Its been a month since I have submitted my dissertation and as promised in the previous posts (http://goo.gl/XqYvuP and http://goo.gl/c7Lvu6 ) now it’s time to start blogging about the dissertation and its outputs. So starting from today I would try to do one post every day for at least 2 weeks, talking about one aspect of my dissertation, leading up to the final results and conclusions.
To give brief introduction, In my dissertation (titled-“Network theory approach on modelling occurrence of Road Accidents – Case study UK”) I set out to create a dual graph of UK roads, attach the Road accidents data to the graph, find patterns in the distribution of accidents in the dual graph and find correlations between this distribution and the properties of the network.
Today, as a start I want to do a flash-forward into the whole process and share one of the key outputs produced as a part of the dissertation – A static visualisation of the dual graph of the entire road network of UK (England, Scotland and Wales) showing the betweenness centrality of each and every node.
Explanation: The above visualisation shows all the roads in UK as points (simplified by averaging the coordinates of their constituent segments) and intersections between roads as lines connecting the corresponding points. The size of the points show the betweenness centrality of the corresponding roads in the information space. To put it simply, the visualisation highlights the most central roads in UK when the network is resolved as a dual graph. We can see that M25 is the most central road in the whole network with a the highest probability of being in a shortest path derived between any two random roads in the network. The visualisation is produced using Processing.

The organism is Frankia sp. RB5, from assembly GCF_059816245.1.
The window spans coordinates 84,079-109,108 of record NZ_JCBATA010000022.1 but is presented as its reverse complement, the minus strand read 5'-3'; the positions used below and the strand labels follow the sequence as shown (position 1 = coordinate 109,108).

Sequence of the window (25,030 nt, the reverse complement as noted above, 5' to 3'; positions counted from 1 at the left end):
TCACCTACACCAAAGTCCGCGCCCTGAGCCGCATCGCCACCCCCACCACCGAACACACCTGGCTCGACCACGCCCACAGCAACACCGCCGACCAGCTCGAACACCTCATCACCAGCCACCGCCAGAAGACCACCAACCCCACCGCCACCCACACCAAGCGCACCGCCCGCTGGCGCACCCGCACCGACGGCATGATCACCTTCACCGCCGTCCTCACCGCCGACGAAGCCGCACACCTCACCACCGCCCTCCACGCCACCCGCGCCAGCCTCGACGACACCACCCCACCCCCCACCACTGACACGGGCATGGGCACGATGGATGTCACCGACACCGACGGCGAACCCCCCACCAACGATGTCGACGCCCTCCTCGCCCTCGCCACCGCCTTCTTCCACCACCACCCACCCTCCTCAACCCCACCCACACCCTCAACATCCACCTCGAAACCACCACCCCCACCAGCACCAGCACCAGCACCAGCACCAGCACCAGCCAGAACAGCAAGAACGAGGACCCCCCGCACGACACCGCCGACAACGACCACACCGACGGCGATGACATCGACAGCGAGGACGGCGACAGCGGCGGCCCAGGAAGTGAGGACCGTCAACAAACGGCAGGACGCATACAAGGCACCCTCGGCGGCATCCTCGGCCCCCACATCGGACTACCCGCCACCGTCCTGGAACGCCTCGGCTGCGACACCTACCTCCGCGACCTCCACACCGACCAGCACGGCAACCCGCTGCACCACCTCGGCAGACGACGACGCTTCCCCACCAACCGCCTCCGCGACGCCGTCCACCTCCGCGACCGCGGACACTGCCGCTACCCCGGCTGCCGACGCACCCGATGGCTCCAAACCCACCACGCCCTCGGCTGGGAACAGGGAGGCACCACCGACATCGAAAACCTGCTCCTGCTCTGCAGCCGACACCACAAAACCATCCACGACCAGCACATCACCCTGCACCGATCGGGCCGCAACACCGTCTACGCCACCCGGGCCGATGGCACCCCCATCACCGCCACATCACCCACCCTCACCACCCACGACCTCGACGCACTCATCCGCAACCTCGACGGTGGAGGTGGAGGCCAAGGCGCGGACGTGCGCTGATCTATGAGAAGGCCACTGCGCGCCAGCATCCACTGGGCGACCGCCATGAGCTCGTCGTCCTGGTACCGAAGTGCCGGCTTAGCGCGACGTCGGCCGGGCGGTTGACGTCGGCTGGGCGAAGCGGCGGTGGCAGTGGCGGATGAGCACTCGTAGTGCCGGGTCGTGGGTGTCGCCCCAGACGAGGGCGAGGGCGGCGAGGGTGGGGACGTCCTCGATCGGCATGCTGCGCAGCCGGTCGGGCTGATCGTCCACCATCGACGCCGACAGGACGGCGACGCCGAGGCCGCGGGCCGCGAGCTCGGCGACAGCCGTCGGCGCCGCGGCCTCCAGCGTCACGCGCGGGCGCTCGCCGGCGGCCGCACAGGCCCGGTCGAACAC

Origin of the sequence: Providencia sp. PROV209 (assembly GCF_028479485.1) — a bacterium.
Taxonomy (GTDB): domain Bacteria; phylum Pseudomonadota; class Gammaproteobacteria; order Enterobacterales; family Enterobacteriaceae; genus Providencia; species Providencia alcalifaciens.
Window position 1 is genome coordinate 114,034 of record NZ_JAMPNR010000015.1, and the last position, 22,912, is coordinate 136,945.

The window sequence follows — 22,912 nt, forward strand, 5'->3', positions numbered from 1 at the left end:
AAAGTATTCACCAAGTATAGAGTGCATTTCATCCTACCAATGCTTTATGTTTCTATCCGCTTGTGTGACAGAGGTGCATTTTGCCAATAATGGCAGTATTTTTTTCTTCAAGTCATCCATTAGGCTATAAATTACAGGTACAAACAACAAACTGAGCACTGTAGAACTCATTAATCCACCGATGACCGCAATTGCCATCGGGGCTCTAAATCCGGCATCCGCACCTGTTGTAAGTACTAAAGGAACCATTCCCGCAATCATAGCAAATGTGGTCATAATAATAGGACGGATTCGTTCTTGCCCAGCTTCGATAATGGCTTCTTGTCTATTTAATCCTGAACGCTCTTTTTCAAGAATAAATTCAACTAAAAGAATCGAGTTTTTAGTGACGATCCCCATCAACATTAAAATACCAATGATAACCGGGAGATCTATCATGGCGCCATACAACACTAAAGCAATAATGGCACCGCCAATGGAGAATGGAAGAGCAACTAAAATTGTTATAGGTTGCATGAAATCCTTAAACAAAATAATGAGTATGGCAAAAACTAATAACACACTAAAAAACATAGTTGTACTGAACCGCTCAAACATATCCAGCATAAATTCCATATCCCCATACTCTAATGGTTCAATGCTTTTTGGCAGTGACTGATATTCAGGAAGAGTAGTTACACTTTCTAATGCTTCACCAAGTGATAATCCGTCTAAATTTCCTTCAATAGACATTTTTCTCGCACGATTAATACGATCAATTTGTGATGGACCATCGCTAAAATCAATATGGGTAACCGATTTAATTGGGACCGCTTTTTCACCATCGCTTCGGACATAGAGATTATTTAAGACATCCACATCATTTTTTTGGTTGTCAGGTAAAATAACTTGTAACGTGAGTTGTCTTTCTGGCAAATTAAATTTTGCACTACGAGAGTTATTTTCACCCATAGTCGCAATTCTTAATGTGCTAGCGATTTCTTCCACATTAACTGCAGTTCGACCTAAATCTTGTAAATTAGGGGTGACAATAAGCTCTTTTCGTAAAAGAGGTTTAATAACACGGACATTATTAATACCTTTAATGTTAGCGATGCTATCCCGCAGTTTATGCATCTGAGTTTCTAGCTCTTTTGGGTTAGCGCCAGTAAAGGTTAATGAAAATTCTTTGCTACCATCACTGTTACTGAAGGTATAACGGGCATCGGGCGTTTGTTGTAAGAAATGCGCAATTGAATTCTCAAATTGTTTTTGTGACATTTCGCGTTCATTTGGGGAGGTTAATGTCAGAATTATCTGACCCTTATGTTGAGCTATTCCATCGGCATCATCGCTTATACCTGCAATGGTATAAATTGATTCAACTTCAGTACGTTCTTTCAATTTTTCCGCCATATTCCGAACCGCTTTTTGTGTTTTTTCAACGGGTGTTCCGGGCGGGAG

Though it is simple plot of a series of data on a 2D plane, lot of things have been done in the background to create this abstract representation of the UK road network, about which I would be blogging in detail starting from tomorrow. I am hoping this series of posts are interesting to the readers and help me identify all the holes, drawbacks and errors in my research process.
As I have started working on my dissertation full-flegedly, I have been reading a lot on networks and the properties of networks. This work is a part of the reading process where I built a simple random network generator in processing so that I can understand the the stuff I am reading better. The generator can be accessed here (http://balaspa.50webs.com/r_net/) and it is really fun to experiment with simple Erdos-Renyi’s random network. The instructions are included in the page.
As a part of the digital visualisation module with the M.Res Programme, we were building cellular automata models with processing. The exercise was really interesting especially the Conway’s game of life where small amount of rules and coding generates a animation which is sometimes rich and endless. To be more specific the model is set in a plain canvas which is divided into equal grids and each cells is either alive/dead. There are three rules
- If the number of neighboring cells (n) of a cell is less than the loneliness limit then an alive cell dies
- If n is more than the overcrowding limit then an alive cell dies
- If n is equal to the creation condition then a dead cell becomes alive and rest stays the same.